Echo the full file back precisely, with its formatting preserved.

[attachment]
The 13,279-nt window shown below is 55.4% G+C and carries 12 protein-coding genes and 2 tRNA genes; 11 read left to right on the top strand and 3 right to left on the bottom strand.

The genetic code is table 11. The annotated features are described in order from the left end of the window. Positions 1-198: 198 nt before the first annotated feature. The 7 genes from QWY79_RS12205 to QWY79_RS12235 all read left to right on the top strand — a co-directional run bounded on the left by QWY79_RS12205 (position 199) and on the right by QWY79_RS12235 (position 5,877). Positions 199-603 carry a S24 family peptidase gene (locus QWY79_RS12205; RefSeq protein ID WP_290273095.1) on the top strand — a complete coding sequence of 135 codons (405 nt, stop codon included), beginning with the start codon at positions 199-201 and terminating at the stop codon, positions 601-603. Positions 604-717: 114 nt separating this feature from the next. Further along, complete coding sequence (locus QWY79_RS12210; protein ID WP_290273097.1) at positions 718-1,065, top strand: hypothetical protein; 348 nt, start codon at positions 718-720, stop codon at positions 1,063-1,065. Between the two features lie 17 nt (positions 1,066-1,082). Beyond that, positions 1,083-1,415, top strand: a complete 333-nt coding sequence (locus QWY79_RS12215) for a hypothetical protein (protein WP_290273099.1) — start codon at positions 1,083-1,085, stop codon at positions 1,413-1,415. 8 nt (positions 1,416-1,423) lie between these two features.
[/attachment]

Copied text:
The 13,279-nt window shown below is 55.4% G+C and carries 12 protein-coding genes and 2 tRNA genes; 11 read left to right on the top strand and 3 right to left on the bottom strand.

The genetic code is table 11. The annotated features are described in order from the left end of the window. Positions 1-198: 198 nt before the first annotated feature. The 7 genes from QWY79_RS12205 to QWY79_RS12235 all read left to right on the top strand — a co-directional run bounded on the left by QWY79_RS12205 (position 199) and on the right by QWY79_RS12235 (position 5,877). Positions 199-603 carry a S24 family peptidase gene (locus QWY79_RS12205; RefSeq protein ID WP_290273095.1) on the top strand — a complete coding sequence of 135 codons (405 nt, stop codon included), beginning with the start codon at positions 199-201 and terminating at the stop codon, positions 601-603. Positions 604-717: 114 nt separating this feature from the next. Further along, complete coding sequence (locus QWY79_RS12210; protein ID WP_290273097.1) at positions 718-1,065, top strand: hypothetical protein; 348 nt, start codon at positions 718-720, stop codon at positions 1,063-1,065. Between the two features lie 17 nt (positions 1,066-1,082). Beyond that, positions 1,083-1,415, top strand: a complete 333-nt coding sequence (locus QWY79_RS12215) for a hypothetical protein (protein WP_290273099.1) — start codon at positions 1,083-1,085, stop codon at positions 1,413-1,415. 8 nt (positions 1,416-1,423) lie between these two features.